Latest  News


Google: huge database for public research

Submitted by Bernardo Parrella on Sat, 18/12/2010 - 17:33

A new landscape of possibilities for research and education in the humanities. [17dec10]

With little fanfare, Google has made a mammoth database culled from nearly 5.2 million digitized books available to the public for free downloads and online searches, opening a new landscape of possibilities for research and education in the humanities.

The intended audience is scholarly, but a simple online tool allows anyone with a computer to plug in a string of up to five words and see a graph that charts the phrase’s use over time — a diversion that can quickly become as addictive as the habit-forming game Angry Birds.

“The goal is to give an 8-year-old the ability to browse cultural trends throughout history, as recorded in books,” said Erez Lieberman Aiden, a junior fellow at the Society of Fellows at Harvard. Mr. Lieberman Aiden and Jean-Baptiste Michel, a postdoctoral fellow at Harvard, assembled the data set with Google and spearheaded a research project to demonstrate how vast digital databases can transform our understanding of language, culture and the flow of ideas.

Their study, published in the journal Science, offers a tantalizing taste of the rich buffet of research opportunities now open to literature, history and other liberal arts professors who may have previously avoided quantitative analysis. 'Science' is taking the unusual step of making the paper available online to nonsubscribers.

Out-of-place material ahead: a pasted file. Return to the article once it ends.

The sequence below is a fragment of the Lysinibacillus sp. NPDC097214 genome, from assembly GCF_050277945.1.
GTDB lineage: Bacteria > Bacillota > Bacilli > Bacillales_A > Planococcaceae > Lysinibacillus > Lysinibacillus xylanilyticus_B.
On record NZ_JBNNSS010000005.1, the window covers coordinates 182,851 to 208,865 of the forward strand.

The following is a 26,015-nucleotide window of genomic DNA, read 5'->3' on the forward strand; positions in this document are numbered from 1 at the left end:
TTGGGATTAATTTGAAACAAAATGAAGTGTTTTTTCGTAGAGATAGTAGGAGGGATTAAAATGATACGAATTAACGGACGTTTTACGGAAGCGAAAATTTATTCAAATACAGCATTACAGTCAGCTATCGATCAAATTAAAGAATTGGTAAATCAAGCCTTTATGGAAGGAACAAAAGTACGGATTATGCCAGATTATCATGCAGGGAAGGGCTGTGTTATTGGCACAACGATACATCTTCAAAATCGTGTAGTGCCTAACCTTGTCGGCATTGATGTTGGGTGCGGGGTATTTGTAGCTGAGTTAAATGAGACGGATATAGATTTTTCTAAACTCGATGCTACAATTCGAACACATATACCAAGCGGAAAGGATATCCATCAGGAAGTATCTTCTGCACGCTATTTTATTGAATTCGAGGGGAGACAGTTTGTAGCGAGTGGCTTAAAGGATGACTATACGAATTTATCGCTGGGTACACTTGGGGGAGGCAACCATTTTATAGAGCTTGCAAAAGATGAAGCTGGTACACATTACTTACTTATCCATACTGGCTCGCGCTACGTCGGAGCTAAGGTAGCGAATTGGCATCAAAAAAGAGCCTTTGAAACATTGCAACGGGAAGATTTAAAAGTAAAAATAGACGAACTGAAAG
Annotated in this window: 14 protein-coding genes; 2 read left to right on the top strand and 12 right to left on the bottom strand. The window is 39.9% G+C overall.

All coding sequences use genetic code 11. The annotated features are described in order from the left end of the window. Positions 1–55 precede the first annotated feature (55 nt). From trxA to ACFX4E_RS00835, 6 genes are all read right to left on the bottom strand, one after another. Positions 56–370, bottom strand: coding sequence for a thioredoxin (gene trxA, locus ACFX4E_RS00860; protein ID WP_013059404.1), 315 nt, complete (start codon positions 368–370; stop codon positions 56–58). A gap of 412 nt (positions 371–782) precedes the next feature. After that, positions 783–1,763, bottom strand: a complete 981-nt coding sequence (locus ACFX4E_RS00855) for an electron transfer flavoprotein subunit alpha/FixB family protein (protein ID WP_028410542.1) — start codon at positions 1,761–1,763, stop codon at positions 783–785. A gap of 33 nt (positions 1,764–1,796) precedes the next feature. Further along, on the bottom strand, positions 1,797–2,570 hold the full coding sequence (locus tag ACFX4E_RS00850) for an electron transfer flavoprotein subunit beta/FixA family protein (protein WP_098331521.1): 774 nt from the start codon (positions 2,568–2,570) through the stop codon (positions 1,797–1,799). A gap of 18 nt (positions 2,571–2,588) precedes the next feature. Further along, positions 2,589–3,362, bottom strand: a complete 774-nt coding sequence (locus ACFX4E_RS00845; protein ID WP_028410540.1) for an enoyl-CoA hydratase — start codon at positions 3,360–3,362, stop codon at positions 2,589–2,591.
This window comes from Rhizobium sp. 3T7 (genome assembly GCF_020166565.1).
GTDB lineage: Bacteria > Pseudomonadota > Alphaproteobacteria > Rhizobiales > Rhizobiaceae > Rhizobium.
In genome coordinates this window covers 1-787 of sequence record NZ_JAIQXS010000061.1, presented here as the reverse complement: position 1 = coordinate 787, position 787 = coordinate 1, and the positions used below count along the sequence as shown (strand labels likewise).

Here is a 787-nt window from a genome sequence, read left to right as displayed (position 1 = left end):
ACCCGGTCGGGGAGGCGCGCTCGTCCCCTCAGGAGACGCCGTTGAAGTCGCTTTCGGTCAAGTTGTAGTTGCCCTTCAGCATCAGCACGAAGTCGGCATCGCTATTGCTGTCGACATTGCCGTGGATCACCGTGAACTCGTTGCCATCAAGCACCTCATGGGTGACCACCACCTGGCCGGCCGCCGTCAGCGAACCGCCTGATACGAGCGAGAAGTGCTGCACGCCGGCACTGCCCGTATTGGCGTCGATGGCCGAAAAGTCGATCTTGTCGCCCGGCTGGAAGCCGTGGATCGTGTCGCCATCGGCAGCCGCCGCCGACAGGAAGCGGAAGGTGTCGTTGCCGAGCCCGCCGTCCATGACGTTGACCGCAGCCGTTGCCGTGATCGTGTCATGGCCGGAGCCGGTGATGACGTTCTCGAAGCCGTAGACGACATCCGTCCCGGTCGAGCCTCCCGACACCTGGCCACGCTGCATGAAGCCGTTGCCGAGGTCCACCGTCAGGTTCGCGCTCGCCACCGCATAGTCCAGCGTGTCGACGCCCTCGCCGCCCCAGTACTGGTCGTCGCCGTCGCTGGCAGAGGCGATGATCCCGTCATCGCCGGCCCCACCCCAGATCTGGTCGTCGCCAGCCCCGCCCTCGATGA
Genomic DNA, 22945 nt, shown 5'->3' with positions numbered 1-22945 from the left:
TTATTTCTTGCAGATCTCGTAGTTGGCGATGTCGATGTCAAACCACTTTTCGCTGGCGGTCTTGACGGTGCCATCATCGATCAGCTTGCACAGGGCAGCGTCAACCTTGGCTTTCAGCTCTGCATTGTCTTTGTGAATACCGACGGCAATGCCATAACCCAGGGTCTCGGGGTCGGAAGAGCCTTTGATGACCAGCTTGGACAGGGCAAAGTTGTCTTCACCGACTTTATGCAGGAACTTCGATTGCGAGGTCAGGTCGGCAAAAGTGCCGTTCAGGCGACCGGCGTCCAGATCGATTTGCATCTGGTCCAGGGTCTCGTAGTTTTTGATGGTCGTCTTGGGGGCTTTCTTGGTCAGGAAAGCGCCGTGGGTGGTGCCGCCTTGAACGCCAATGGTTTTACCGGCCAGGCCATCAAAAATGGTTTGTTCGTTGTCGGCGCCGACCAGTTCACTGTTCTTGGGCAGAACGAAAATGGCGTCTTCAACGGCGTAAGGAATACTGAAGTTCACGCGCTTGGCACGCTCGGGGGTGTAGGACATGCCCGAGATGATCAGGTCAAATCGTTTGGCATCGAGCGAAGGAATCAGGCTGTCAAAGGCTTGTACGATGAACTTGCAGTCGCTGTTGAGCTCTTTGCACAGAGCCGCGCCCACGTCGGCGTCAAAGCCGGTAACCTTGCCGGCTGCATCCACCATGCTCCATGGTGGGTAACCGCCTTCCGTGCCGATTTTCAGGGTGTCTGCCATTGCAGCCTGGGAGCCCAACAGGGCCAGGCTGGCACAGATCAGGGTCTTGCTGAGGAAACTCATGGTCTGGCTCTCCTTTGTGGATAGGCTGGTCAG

So far, Google has scanned more than 11 percent of the entire corpus of published books, about two trillion words. The data analyzed in the paper contains about 4 percent of the corpus.

Read full article on The New York Times.

Members map
Worldwide interactive
map including all
COMMUNIA Members

Presentations, papers and other material related to COMMUNIA events are available in the download page

Stay informed

Subscribe to our feeds:RSS Logo
Join our mailing lists: RSS Logo
Join us on: Communia Facebook page

Follow us on:
Communia twitter

Insert your e-mail address to subscribe to our newsletter